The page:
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A Revolution in Favor of GovernmentOrigins of the U.S. Constitution and the Making of the American State$
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Max. M Edling

Print publication date: 2003

Print ISBN-13: 9780195148701

Published to Oxford Scholarship Online: January 2005

DOI: 10.1093/0195148703.001.0001

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A Government of Force

A Government of Force

Chapter:
(p.101) 7 A Government of Force
Source:
A Revolution in Favor of Government
Author(s):

Max. M Edling

Publisher:
Oxford University Press
DOI:10.1093/0195148703.003.0008

Chapter 7 and the corresponding Ch. 12 in Part Three of the book present the Antifederalist objections to a stronger national government in the “fiscal‐military” sphere, with this chapter looking closely at Antifederalist objections to the military clauses of the US Constitution. The opponents of the Constitution never accepted the Federalist claim that the independence, liberty, and prosperity of the American republic depended on the creation and maintenance of a peace establishment consisting of regular troops, and did not believe that the union faced as serious threats as the Federalists claimed, keeping to the view that standing armies in time of peace were a threat to liberty. Both ancient and modern history had taught that “almost all” nations in Europe and Asia had lost their liberty because of the establishment of a standing army, so it hardly made sense for Americans to imitate them. To Antifederalists, it seemed that if the military clauses of the Constitution were adopted and the Federalists realized their plan to raise a standing army, the people of America would soon find that the Constitution's supporters would make use of it on the domestic rather than the international scene. The Antifederalist criticism of the army clauses therefore said little about commercial treaties and the importance of military strength in international relations; instead, they approached the issue from the traditional British Country perspective, claiming that standing armies in time of peace posed a threat to liberty, that transfer of military power from the states to Congress threatened both the state militia and the state assemblies, and that a standing army would make it possible for the national government to deprive people of their property without their consent by levying and collecting arbitrary taxes – in other words, a standing army in a time of peace was to the Antifederalists an objection to the centralization of power at the expense of the people's ability to withhold consent through their control of strong local institutions.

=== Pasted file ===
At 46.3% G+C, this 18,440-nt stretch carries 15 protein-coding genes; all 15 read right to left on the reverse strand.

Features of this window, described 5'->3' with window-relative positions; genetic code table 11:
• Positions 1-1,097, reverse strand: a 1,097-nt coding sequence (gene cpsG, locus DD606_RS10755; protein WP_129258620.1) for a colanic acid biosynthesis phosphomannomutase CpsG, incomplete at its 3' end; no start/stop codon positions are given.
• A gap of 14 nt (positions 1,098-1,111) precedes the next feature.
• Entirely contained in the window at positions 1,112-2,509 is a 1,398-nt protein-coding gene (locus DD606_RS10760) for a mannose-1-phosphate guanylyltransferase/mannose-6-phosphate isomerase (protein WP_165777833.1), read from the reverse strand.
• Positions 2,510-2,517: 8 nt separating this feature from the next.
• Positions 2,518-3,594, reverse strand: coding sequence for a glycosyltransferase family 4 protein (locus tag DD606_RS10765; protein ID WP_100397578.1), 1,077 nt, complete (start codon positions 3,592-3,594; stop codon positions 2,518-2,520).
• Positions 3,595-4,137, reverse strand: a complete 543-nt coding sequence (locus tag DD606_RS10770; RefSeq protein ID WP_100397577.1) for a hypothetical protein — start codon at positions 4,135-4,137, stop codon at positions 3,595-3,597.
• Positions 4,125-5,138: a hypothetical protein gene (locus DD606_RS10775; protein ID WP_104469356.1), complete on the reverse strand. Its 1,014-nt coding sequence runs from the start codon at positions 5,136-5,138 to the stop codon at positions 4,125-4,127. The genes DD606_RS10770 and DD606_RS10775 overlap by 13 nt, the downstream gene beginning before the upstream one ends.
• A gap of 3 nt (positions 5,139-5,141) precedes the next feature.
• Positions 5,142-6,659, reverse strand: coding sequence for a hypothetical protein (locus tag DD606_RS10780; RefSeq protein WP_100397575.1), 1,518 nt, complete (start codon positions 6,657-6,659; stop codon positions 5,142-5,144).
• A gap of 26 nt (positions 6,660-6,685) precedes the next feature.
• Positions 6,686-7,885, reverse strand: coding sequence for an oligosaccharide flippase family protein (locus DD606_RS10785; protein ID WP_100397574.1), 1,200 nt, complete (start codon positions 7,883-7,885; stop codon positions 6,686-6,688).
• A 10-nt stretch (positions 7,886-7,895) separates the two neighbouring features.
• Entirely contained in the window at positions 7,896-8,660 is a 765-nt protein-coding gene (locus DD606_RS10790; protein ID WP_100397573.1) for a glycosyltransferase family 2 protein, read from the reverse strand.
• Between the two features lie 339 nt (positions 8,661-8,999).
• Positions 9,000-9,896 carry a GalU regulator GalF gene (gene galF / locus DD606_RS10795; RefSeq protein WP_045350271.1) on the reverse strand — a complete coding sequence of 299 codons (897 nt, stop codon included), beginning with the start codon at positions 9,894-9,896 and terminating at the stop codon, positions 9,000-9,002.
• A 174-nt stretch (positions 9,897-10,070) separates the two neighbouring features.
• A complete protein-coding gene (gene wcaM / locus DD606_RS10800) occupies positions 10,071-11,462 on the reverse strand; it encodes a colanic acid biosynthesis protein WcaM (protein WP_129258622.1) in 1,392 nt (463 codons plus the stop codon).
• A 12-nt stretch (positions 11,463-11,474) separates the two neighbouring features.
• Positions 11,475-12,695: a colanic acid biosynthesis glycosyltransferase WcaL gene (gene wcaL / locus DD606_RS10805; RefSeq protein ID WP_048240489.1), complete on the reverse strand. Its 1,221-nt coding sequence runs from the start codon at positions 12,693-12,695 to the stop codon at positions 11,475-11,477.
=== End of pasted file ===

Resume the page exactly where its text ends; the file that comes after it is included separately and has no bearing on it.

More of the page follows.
Keywords:   Antifederalism, centralization of power, Federalism, government by force, independence, liberty, local institutions, military powers, military strength, national government, standing army, state assemblies, state militia, US Constitution, US Congress, USA

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